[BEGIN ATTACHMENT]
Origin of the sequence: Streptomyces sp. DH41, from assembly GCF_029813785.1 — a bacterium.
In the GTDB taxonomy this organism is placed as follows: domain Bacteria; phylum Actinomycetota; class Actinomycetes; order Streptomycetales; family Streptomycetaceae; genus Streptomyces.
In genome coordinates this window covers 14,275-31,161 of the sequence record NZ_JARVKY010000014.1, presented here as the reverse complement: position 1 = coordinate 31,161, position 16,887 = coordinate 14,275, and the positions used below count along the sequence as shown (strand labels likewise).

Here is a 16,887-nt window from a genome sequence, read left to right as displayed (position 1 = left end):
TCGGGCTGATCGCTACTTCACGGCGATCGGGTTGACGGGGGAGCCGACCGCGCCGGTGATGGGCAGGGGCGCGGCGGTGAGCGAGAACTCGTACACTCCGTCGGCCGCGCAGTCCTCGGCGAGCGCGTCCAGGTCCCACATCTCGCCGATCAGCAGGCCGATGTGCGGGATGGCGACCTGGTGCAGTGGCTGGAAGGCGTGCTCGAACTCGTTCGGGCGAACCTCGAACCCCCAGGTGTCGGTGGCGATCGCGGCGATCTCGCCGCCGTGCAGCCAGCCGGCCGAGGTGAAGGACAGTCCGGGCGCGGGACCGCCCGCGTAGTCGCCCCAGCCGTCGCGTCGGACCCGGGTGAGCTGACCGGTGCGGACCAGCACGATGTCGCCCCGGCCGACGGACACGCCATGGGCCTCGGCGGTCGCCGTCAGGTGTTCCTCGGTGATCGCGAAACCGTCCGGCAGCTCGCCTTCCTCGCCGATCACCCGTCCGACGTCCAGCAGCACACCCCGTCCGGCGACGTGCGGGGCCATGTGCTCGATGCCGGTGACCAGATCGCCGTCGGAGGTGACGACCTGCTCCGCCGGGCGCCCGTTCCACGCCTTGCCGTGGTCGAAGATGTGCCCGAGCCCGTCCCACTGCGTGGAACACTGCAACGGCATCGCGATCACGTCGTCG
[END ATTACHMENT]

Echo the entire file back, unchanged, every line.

Origin of the sequence: Streptomyces sp. DH41, from assembly GCF_029813785.1 — a bacterium.
In the GTDB taxonomy this organism is placed as follows: domain Bacteria; phylum Actinomycetota; class Actinomycetes; order Streptomycetales; family Streptomycetaceae; genus Streptomyces.
In genome coordinates this window covers 14,275-31,161 of the sequence record NZ_JARVKY010000014.1, presented here as the reverse complement: position 1 = coordinate 31,161, position 16,887 = coordinate 14,275, and the positions used below count along the sequence as shown (strand labels likewise).

Here is a 16,887-nt window from a genome sequence, read left to right as displayed (position 1 = left end):
TCGGGCTGATCGCTACTTCACGGCGATCGGGTTGACGGGGGAGCCGACCGCGCCGGTGATGGGCAGGGGCGCGGCGGTGAGCGAGAACTCGTACACTCCGTCGGCCGCGCAGTCCTCGGCGAGCGCGTCCAGGTCCCACATCTCGCCGATCAGCAGGCCGATGTGCGGGATGGCGACCTGGTGCAGTGGCTGGAAGGCGTGCTCGAACTCGTTCGGGCGAACCTCGAACCCCCAGGTGTCGGTGGCGATCGCGGCGATCTCGCCGCCGTGCAGCCAGCCGGCCGAGGTGAAGGACAGTCCGGGCGCGGGACCGCCCGCGTAGTCGCCCCAGCCGTCGCGTCGGACCCGGGTGAGCTGACCGGTGCGGACCAGCACGATGTCGCCCCGGCCGACGGACACGCCATGGGCCTCGGCGGTCGCCGTCAGGTGTTCCTCGGTGATCGCGAAACCGTCCGGCAGCTCGCCTTCCTCGCCGATCACCCGTCCGACGTCCAGCAGCACACCCCGTCCGGCGACGTGCGGGGCCATGTGCTCGATGCCGGTGACCAGATCGCCGTCGGAGGTGACGACCTGCTCCGCCGGGCGCCCGTTCCACGCCTTGCCGTGGTCGAAGATGTGCCCGAGCCCGTCCCACTGCGTGGAACACTGCAACGGCATCGCGATCACGTCGTCG